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COVID-19: Ottawa’s Dr. Etches clarifies support for ‘low-risk’ curbside pickup

Ottawa's top doctor says curbside pickup is a "low-risk" activity for customers amid the third wave of COVID-19 in Ontario. THE CANADIAN PRESS IMAGES/Lars Hagberg

Ottawa’s medical officer of health Dr. Vera Etches is clarifying her support for keeping retailers open for curbside pickup during the third wave of COVID-19 in the capital on Thursday after stirring up some confusion on the topic earlier in the week.

The Ottawa Board of Health’s decision to write to the province requesting a pared-down list of businesses deemed essential and allowed to operate amid record-high COVID-19 cases in Ontario had some in the city wondering whether retailers would be allowed to remain open for curbside pickup and delivery.

Asked during a press conference on Wednesday whether she would like to see the city return to a situation similar to the start of the pandemic where most non-essential businesses couldn’t even do curbside pickup, Etches appeared to indicate that she was in favour of a full closure of such businesses.

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“Yes, we are looking at, we need to limit the number of places that are open that provide a place for COVID to be transmitted,” said Ottawa’s top doc, adding that businesses providing food and health services should be the primary ones operating.

Some, including representatives from the Canadian Federation of Independent Businesses, were upset by the suggestion that curbside pickup, a lifeline for many retailers in the pandemic, could be taken away.

Mayor Jim Watson quickly weighed in over Twitter the following morning to say that the city will not ban curbside pickup.

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Etches sent a memo to members of city council on Thursday afternoon outlining her current stance on keeping businesses open.

She wrote that retail and restaurant curbside pickup is considered a “low-risk activity supported by Ottawa Public Health.”

“The concern is not with transmission to clients via retail and restaurant curbside pickup which is a low-risk practice. The concern is transmission between co-workers and to protect workers who are at greater risk from large outbreaks,” she wrote.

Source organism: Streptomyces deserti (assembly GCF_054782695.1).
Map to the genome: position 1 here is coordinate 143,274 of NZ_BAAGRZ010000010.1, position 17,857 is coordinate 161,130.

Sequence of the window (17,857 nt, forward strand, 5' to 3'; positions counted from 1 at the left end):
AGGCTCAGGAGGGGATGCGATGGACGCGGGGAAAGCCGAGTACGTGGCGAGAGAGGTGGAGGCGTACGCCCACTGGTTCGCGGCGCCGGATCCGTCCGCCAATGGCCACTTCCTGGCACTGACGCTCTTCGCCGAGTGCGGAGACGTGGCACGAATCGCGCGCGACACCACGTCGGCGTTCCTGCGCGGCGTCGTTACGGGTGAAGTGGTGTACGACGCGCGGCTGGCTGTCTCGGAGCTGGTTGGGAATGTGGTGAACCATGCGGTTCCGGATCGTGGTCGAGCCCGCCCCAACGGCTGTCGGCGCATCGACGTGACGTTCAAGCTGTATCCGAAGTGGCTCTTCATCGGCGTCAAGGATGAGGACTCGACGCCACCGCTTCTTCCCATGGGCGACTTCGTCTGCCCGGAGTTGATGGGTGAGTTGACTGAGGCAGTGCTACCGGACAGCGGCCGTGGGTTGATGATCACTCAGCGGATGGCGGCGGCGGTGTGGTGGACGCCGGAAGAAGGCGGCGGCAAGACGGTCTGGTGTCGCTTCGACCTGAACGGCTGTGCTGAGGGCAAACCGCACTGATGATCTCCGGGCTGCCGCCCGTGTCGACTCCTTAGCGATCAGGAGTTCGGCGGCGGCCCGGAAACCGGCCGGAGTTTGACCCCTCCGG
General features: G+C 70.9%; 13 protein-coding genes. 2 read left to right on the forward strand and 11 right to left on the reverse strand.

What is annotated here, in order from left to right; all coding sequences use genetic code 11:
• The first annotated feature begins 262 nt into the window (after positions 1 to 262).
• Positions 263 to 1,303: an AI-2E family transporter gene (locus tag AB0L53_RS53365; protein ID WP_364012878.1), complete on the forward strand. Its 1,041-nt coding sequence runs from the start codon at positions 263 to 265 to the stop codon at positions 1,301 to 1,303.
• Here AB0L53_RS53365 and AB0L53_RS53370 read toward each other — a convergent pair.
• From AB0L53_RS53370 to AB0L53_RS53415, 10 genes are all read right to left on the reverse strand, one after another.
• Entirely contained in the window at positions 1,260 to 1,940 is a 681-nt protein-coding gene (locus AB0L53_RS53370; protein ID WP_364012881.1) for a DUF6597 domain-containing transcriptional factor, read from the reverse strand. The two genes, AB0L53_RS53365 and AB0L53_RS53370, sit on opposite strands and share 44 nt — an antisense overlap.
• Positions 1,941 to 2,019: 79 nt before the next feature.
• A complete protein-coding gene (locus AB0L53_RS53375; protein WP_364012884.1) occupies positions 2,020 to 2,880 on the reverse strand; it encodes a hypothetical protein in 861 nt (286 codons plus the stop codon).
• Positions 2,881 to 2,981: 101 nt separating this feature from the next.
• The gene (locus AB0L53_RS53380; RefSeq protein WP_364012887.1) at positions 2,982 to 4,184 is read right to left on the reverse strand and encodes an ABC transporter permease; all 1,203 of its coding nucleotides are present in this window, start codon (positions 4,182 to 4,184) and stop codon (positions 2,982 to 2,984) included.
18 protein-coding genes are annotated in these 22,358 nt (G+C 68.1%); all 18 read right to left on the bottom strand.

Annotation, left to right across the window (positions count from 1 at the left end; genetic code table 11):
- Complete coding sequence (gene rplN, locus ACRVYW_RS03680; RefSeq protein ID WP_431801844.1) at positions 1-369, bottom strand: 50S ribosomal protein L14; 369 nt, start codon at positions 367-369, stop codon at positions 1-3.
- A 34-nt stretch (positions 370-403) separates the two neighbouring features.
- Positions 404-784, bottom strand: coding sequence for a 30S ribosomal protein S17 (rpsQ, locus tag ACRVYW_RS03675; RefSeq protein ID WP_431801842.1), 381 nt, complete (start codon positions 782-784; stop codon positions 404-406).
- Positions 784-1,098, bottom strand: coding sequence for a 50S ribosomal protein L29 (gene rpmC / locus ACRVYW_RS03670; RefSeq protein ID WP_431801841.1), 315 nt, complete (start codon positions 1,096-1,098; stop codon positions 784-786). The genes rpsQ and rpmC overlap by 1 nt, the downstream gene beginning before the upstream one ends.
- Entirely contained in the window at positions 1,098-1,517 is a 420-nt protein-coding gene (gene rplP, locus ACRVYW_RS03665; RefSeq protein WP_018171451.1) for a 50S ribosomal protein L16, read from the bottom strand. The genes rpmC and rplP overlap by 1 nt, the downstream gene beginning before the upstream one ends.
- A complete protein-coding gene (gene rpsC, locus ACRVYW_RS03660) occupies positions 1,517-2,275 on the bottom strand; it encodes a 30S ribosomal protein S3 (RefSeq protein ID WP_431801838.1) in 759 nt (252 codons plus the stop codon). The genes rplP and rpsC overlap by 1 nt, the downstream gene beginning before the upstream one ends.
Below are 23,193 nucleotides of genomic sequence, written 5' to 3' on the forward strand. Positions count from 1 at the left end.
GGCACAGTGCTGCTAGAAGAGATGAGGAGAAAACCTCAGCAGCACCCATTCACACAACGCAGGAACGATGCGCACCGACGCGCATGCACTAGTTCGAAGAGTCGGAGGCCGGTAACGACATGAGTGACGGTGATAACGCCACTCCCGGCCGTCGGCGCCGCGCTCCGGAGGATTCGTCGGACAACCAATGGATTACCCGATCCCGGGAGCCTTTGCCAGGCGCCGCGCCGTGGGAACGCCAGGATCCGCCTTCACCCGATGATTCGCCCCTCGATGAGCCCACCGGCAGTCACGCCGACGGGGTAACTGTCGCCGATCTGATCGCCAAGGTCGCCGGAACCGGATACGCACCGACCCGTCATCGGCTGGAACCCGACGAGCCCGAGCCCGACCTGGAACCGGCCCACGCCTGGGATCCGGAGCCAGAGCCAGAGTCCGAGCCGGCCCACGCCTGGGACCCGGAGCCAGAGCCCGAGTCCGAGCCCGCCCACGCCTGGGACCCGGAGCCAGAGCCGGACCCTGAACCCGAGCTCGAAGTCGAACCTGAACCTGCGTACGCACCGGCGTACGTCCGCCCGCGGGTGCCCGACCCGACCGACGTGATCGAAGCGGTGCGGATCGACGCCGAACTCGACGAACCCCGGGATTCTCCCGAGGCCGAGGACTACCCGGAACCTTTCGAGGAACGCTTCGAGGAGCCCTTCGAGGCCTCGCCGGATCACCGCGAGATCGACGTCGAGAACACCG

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Etches also indicated in her memo that the Ontario COVID-19 Science Advisory Table also recommends reducing the number of non-essential businesses allowed to open to reduce transmission.

The local board of health has not yet received a response to its request earlier this week to pare down the list of essential businesses, but Etches said she expects a response in the coming days.

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If Ontario does not adopt its recommendations, which include allowing enforcement officers to enter, investigate and ultimately close businesses not complying with public health orders, OPH is preparing a Section 22 order that would give local bylaw officers that power.

While Ottawa has seen numerous workplace outbreaks in recent weeks, Etches has said she will not issue an order to close down businesses with five or more COVID-19 cases — a tact taken in Toronto and Peel Region — saying Wednesday that the number of sites with outbreaks of that magnitude locally is “limited.”

There are currently 17 ongoing outbreaks affecting workplaces in Ottawa, though OPH does not disclose how many active cases are associated with each outbreak on its COVID-19 dashboard.

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